Typically, patients who are receiving hospice care receive the following:
- Visits from nurses who have been educated in pain and symptom management. There is also a nurseline, which patients and families can call 24 hours a day with any questions.
- Assistance with bathing and personal needs from hospice aides
- Medications and other medical supplies needed to reduce pain and discomfort related to the terminal diagnosis
- Counseling and bereavement support for the patient and family members, provided by social workers or counselors
- Visits from spiritual care providers, as desired
- Trained volunteers to help the patient and family with various tasks
- Speech, occupational, and/or physical therapy, as needed. These therapists can help identify a patient's skill level regarding communication, movement, strength, and range of motion, and provide tips about how to best communicate with your loved one or how and when to assist them with daily needs.
How to find hospice care in your area
To find a hospice facility or program, talk to your or your loved one's physician or other hospital or clinic staff member. Contact your insurance company to ask which programs or facilities are approved under your policy.
There are more than 5,300 hospice programs in the United States. See the resources in the references below for more information. You can search for hospice providers by location using the National Hospice & Palliative Care Organization's website.
What can you do for your loved one?
Participate in family meetings with your loved one's medical team and be sure to request a consultation with palliative or hospice care when you and your family feel it's the right time. Discussing your loved one's goals and having conversations about advanced care planning are extremely important.
Provide Basic Physical Support
Hospice care uses the family members as the main caregivers with the support of a professional care team, so you will undoubtedly continue to provide basic support, such as preparing meals and helping your loved one eat or drink. As time goes on, this basic support will increase. You may need to help your loved one get changed, bathed, and toileted. You may have a role in helping them track and take medications. Use the care team as a resource to find out what you can do to best help and keep your loved one comfortable. Because these changes will occur suddenly or incrementally over weeks and months, it is important to enlist hospice assistance early. Hospice is not a loss of hope; rather, it adds life to days. Most of those who do receive hospice care report that they wished they would have started hospice services earlier.
You can do much of this yourself at home or in residence. For example, you could learn how to give a hand massage with lotion to provide comfort to your loved one. Or you could find music they like that is soothing. You can offer to give a manicure or read aloud.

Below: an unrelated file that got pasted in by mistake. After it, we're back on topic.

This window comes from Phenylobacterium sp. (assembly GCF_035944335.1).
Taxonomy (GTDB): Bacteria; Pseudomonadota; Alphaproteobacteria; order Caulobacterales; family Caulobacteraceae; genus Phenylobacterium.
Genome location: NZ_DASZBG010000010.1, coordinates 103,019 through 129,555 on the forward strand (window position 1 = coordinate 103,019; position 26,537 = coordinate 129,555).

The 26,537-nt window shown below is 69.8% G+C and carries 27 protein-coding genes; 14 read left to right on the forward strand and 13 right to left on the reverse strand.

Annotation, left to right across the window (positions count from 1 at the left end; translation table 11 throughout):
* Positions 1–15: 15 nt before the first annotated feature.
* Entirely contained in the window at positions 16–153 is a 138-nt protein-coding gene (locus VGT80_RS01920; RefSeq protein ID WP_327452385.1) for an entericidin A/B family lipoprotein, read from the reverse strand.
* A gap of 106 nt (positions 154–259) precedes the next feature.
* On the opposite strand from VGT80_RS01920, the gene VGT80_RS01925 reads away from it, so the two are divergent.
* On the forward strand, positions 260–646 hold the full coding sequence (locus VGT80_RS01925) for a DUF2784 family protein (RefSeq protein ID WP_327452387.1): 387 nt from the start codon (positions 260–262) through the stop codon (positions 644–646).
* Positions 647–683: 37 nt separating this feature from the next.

Help with Lifetime Planning
Another way you can help your loved one is by helping plan for the future by getting all financial, personal, health, legal, and other information in order. Although it is not easy to broach these topics, it is important to help your loved one make these arrangements so he or she can feel closure and remain calm through the rest of his days. This planning includes bank accounts, wills, living trusts, power of attorney, healthcare directives, and funeral arrangements.
What integrative therapies might be helpful?
Integrative therapies can complement other therapies and allow the care team to take a holistic approach to you or your loved one's hospice care. These therapies can help provide comfort and improve quality of life during a patient's final months or days. Your hospice nurse should be able to tell you about programs or therapies available to you and your loved one.
Some therapies for patients and family members to consider are discussed below.
- Massage Therapy, reflexology, Healing Touch, and Reiki are hands-on therapies that provide comfort and relieve symptoms through the use of physical manipulation of muscles or through energy healing. They may also help the patient deal with pain, anxiety, or sleeplessness. A recent study of more than 300 hospice patients with cancer showed that massage therapy may provide pain relief and improve patients' moods, according to the National Center for Complementary and Alternative Medicine.
- Aromatherapy can provide many benefits to patients and family members. Some essential oils may help alleviate nausea or fatigue, while others may help with anxiety and depression.
- Music Therapy - Music can be soothing, relaxing, nurturing, energizing, or comforting. It may provide the following benefits:
- Reduce anxiety and stress
- Promote relaxation
- Strengthen family bonds
- Trigger memories or initiate reflection on one's life
- Improve alertness
- Reduce one's perception of pain or nausea
- Create joyful experiences
- Art Therapy - Art therapy can help individuals explore their emotions through the use of various art mediums. It provides an outlet for creative, non-verbal expression of their feelings.